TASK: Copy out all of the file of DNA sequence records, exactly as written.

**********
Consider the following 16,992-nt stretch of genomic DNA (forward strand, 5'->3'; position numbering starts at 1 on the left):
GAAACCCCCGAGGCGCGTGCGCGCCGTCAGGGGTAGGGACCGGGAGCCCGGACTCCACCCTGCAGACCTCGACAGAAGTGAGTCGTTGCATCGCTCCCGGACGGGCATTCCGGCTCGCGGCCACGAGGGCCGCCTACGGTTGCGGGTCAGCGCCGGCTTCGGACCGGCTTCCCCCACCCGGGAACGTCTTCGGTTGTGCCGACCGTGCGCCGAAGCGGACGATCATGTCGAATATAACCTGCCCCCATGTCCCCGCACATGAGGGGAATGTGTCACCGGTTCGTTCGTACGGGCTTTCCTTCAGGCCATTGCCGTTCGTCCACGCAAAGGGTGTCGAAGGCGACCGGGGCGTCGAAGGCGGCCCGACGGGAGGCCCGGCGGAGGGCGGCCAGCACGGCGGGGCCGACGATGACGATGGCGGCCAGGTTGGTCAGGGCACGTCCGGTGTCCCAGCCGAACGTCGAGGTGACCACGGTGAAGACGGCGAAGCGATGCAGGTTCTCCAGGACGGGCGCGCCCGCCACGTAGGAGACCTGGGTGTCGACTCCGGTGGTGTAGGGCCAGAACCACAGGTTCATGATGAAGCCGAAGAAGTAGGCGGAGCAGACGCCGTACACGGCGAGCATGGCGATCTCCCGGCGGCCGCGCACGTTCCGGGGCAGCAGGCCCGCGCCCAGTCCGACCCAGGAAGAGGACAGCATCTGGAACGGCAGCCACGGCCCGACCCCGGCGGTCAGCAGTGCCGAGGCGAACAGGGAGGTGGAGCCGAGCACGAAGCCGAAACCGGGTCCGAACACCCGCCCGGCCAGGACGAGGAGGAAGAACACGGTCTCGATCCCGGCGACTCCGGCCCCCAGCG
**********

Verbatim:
Consider the following 16,992-nt stretch of genomic DNA (forward strand, 5'->3'; position numbering starts at 1 on the left):
GAAACCCCCGAGGCGCGTGCGCGCCGTCAGGGGTAGGGACCGGGAGCCCGGACTCCACCCTGCAGACCTCGACAGAAGTGAGTCGTTGCATCGCTCCCGGACGGGCATTCCGGCTCGCGGCCACGAGGGCCGCCTACGGTTGCGGGTCAGCGCCGGCTTCGGACCGGCTTCCCCCACCCGGGAACGTCTTCGGTTGTGCCGACCGTGCGCCGAAGCGGACGATCATGTCGAATATAACCTGCCCCCATGTCCCCGCACATGAGGGGAATGTGTCACCGGTTCGTTCGTACGGGCTTTCCTTCAGGCCATTGCCGTTCGTCCACGCAAAGGGTGTCGAAGGCGACCGGGGCGTCGAAGGCGGCCCGACGGGAGGCCCGGCGGAGGGCGGCCAGCACGGCGGGGCCGACGATGACGATGGCGGCCAGGTTGGTCAGGGCACGTCCGGTGTCCCAGCCGAACGTCGAGGTGACCACGGTGAAGACGGCGAAGCGATGCAGGTTCTCCAGGACGGGCGCGCCCGCCACGTAGGAGACCTGGGTGTCGACTCCGGTGGTGTAGGGCCAGAACCACAGGTTCATGATGAAGCCGAAGAAGTAGGCGGAGCAGACGCCGTACACGGCGAGCATGGCGATCTCCCGGCGGCCGCGCACGTTCCGGGGCAGCAGGCCCGCGCCCAGTCCGACCCAGGAAGAGGACAGCATCTGGAACGGCAGCCACGGCCCGACCCCGGCGGTCAGCAGTGCCGAGGCGAACAGGGAGGTGGAGCCGAGCACGAAGCCGAAACCGGGTCCGAACACCCGCCCGGCCAGGACGAGGAGGAAGAACACGGTCTCGATCCCGGCGACTCCGGCCCCCAGCG